“I have been wanting to talk to you,” said the girl to Jimmy, “ever since this terrible thing happened. Somehow I can not believe that you are guilty, and there must be some way in which you can prove your innocence.”
“I have been trying to think out how I might,” said Jimmy, “but the more I think about it the more damning the circumstantial evidence against me appears.”
“There must always be a motive for a crime like that,” said Harriet. “I cannot believe that a simple fear of his discharge would be sufficient motive for any man to kill his employer.”
“Not to kill a man who had been as good to me as Mr. Compton was,” said Jimmy, “or a man whom I admired so much as I did him. As a matter of fact, he was not going to discharge me, Miss Holden, and I had an opportunity there for a very successful future; but now that he is dead there is no one who could verify such a statement on my part.”
“Who could there be, then, who might wish to kill him, and what could the motive be?”
“I can only think,” said Jimmy, “of one man; and even in his case the idea is too horrible—too preposterous to be entertained.”
Harriet Holden looked up at him quickly, a sudden light in her eyes, and an expression of almost horrified incredulity upon her face. “You don’t mean—” she started.
“I wouldn’t even use his name in connection with the thought,” Jimmy interrupted; “but he is the only man of whom I know who could have profited by Mr. Compton’s death, and, on the other hand, whose entire future would have been blasted possibly had Mr. Compton lived until the following morning.”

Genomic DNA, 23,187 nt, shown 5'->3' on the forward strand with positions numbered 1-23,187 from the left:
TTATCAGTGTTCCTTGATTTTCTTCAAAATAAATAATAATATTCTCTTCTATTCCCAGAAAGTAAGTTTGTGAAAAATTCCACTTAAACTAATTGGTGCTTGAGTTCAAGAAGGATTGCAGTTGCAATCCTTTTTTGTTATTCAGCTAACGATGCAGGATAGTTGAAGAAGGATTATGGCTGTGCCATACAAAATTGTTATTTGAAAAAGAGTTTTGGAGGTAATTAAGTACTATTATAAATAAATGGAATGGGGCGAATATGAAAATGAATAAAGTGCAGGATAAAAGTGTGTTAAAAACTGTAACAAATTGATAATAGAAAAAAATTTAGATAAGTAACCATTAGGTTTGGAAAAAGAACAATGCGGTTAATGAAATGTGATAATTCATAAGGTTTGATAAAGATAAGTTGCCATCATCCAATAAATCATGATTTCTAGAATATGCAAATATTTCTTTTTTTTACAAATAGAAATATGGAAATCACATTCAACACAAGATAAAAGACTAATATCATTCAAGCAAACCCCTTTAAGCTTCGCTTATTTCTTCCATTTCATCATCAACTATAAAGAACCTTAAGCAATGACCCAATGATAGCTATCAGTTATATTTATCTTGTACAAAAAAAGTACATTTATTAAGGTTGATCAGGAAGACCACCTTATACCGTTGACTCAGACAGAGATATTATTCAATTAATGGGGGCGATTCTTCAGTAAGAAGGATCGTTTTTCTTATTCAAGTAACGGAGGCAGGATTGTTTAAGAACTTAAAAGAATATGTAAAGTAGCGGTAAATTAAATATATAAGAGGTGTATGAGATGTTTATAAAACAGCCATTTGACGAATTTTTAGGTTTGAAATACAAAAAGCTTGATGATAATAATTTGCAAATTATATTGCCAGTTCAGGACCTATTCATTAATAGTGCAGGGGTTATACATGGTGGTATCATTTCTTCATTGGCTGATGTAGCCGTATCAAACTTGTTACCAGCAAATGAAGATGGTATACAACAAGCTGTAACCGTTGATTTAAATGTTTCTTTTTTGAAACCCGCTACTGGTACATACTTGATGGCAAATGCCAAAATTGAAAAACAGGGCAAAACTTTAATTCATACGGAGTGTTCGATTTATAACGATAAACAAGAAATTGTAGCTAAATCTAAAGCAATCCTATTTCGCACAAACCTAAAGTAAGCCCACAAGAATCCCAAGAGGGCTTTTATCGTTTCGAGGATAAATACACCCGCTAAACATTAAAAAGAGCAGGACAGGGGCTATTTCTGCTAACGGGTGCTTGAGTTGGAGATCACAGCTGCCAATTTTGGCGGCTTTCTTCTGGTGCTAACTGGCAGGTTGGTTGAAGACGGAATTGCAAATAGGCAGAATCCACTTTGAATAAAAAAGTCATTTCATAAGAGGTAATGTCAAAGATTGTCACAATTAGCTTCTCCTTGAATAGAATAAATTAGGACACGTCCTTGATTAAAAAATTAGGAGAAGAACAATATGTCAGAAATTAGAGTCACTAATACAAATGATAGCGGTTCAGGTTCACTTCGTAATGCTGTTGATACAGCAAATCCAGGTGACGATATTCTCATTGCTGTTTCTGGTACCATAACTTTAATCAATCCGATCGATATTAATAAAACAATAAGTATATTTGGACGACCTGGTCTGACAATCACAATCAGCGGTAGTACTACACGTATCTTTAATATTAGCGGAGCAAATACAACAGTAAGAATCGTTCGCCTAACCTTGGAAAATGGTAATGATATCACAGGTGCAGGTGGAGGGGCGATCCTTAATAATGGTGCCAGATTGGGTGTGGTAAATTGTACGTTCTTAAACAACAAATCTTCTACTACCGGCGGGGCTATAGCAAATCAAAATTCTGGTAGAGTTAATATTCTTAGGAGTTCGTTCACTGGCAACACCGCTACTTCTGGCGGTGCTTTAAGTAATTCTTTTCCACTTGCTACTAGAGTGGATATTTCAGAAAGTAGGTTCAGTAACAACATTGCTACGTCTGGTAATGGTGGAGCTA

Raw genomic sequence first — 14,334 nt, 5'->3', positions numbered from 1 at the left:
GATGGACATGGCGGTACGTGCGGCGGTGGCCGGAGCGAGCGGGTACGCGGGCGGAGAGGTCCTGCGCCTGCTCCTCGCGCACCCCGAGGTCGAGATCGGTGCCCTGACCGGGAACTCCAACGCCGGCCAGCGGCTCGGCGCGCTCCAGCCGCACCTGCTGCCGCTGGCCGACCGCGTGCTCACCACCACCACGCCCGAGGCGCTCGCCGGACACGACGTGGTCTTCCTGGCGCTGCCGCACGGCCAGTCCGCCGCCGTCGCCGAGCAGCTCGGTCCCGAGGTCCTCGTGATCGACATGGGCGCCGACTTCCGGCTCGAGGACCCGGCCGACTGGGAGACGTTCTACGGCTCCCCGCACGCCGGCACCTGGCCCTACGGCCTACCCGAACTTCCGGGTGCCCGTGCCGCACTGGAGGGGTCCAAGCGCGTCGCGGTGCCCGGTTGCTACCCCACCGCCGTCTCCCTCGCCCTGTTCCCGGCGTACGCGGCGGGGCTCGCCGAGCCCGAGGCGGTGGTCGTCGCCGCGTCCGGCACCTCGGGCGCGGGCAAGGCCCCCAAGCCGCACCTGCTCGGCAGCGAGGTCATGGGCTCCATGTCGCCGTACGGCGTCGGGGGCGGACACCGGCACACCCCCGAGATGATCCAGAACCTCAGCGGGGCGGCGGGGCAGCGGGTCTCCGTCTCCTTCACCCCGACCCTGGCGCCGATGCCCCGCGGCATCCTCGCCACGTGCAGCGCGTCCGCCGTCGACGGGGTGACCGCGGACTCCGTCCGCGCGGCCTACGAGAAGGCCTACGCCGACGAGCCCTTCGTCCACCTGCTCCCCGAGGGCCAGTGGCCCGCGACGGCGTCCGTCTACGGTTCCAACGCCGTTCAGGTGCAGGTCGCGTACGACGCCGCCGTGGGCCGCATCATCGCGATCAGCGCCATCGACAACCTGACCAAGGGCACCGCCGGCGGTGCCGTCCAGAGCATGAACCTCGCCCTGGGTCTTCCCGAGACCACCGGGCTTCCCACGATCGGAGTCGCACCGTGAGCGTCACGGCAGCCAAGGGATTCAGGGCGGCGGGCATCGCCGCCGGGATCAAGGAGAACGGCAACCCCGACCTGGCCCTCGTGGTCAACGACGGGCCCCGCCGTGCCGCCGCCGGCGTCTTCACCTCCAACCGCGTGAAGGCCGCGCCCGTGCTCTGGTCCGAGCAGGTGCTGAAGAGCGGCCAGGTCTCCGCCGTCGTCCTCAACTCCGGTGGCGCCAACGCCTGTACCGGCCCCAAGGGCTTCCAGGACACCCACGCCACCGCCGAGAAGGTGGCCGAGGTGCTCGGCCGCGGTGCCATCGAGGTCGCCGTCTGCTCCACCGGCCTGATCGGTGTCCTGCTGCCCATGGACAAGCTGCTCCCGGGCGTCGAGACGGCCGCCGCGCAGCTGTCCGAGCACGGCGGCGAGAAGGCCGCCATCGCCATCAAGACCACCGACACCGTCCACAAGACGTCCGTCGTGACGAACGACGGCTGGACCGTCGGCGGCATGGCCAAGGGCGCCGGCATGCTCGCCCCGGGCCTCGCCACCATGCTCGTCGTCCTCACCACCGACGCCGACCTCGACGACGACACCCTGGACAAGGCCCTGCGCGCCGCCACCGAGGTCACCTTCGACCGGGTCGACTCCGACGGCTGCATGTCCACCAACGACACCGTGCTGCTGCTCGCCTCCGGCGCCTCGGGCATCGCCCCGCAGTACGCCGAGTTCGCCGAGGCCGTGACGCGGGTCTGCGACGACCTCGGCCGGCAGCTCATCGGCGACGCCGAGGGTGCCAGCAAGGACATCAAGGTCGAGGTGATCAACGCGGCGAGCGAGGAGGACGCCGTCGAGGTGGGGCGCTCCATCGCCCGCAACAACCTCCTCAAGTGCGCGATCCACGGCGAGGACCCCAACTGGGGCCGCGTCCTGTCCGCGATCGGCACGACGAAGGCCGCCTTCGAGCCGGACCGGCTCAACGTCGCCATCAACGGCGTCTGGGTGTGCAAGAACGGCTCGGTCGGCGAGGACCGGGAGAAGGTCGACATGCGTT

The girl remained for half an hour longer, and when she left she went directly to the home of Elizabeth Compton.
“I told you, Elizabeth,” she said, “that I was going to see Mr. Torrance. You dissuaded me for some time, but I finally went today, and I am glad that I went. No one except yourself could have loved your father more than I, or have been more horrified or grieved at his death; but that is no reason why you should aid in the punishment of an innocent man, as I am confident that this man Torrance is, and I tell you Elizabeth if you were not prejudiced you would agree with me.
“I have talked with Torrance for over half an hour to-day, and since then nothing can ever make me believe that that man could commit a cold-blooded murder. Harold has always hated him—you admit that yourself—and now you are permitting him to prejudice you against the man purely on the strength of that dislike. I am going to help him. I’m going to do it, not only to obtain justice for him, but to assist in detecting and punishing the true murderer.”
“I don’t see, Harriet, how you can take any interest in such a creature,” said Elizabeth. “You know from the circumstances under which we saw him before father employed him what type of man he is, and it was further exemplified by the evidence of his relationship with that common woman of the streets.”